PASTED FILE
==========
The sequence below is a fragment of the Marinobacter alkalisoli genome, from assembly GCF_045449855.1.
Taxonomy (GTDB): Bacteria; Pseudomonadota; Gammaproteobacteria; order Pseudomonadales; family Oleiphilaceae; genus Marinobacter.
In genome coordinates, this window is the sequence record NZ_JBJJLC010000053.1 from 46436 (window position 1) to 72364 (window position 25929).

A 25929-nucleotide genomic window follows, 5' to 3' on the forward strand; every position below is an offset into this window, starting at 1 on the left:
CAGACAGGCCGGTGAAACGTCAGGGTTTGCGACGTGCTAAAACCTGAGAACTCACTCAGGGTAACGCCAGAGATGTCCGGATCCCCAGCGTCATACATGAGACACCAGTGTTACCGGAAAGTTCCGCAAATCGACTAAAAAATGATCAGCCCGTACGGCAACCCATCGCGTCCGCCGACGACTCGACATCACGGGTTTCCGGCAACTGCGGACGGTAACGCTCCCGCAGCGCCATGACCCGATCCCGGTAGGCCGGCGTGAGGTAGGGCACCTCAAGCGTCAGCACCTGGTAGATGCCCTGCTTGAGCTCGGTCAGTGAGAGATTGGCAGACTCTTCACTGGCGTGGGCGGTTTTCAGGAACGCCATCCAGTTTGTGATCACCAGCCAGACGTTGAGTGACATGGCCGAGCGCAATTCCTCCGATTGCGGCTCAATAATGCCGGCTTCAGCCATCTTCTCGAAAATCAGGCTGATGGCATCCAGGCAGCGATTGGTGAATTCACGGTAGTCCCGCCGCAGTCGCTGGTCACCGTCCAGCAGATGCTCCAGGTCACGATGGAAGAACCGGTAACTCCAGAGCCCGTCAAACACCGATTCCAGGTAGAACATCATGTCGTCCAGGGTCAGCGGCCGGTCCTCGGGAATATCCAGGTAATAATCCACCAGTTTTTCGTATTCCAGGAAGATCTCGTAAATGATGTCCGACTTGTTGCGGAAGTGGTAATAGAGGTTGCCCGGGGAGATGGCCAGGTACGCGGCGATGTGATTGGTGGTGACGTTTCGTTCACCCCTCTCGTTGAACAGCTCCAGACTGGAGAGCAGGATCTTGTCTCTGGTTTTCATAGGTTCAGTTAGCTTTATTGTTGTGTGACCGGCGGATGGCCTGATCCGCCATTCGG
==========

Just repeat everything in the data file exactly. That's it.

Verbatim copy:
The sequence below is a fragment of the Marinobacter alkalisoli genome, from assembly GCF_045449855.1.
Taxonomy (GTDB): Bacteria; Pseudomonadota; Gammaproteobacteria; order Pseudomonadales; family Oleiphilaceae; genus Marinobacter.
In genome coordinates, this window is the sequence record NZ_JBJJLC010000053.1 from 46436 (window position 1) to 72364 (window position 25929).

A 25929-nucleotide genomic window follows, 5' to 3' on the forward strand; every position below is an offset into this window, starting at 1 on the left:
CAGACAGGCCGGTGAAACGTCAGGGTTTGCGACGTGCTAAAACCTGAGAACTCACTCAGGGTAACGCCAGAGATGTCCGGATCCCCAGCGTCATACATGAGACACCAGTGTTACCGGAAAGTTCCGCAAATCGACTAAAAAATGATCAGCCCGTACGGCAACCCATCGCGTCCGCCGACGACTCGACATCACGGGTTTCCGGCAACTGCGGACGGTAACGCTCCCGCAGCGCCATGACCCGATCCCGGTAGGCCGGCGTGAGGTAGGGCACCTCAAGCGTCAGCACCTGGTAGATGCCCTGCTTGAGCTCGGTCAGTGAGAGATTGGCAGACTCTTCACTGGCGTGGGCGGTTTTCAGGAACGCCATCCAGTTTGTGATCACCAGCCAGACGTTGAGTGACATGGCCGAGCGCAATTCCTCCGATTGCGGCTCAATAATGCCGGCTTCAGCCATCTTCTCGAAAATCAGGCTGATGGCATCCAGGCAGCGATTGGTGAATTCACGGTAGTCCCGCCGCAGTCGCTGGTCACCGTCCAGCAGATGCTCCAGGTCACGATGGAAGAACCGGTAACTCCAGAGCCCGTCAAACACCGATTCCAGGTAGAACATCATGTCGTCCAGGGTCAGCGGCCGGTCCTCGGGAATATCCAGGTAATAATCCACCAGTTTTTCGTATTCCAGGAAGATCTCGTAAATGATGTCCGACTTGTTGCGGAAGTGGTAATAGAGGTTGCCCGGGGAGATGGCCAGGTACGCGGCGATGTGATTGGTGGTGACGTTTCGTTCACCCCTCTCGTTGAACAGCTCCAGACTGGAGAGCAGGATCTTGTCTCTGGTTTTCATAGGTTCAGTTAGCTTTATTGTTGTGTGACCGGCGGATGGCCTGATCCGCCATTCGG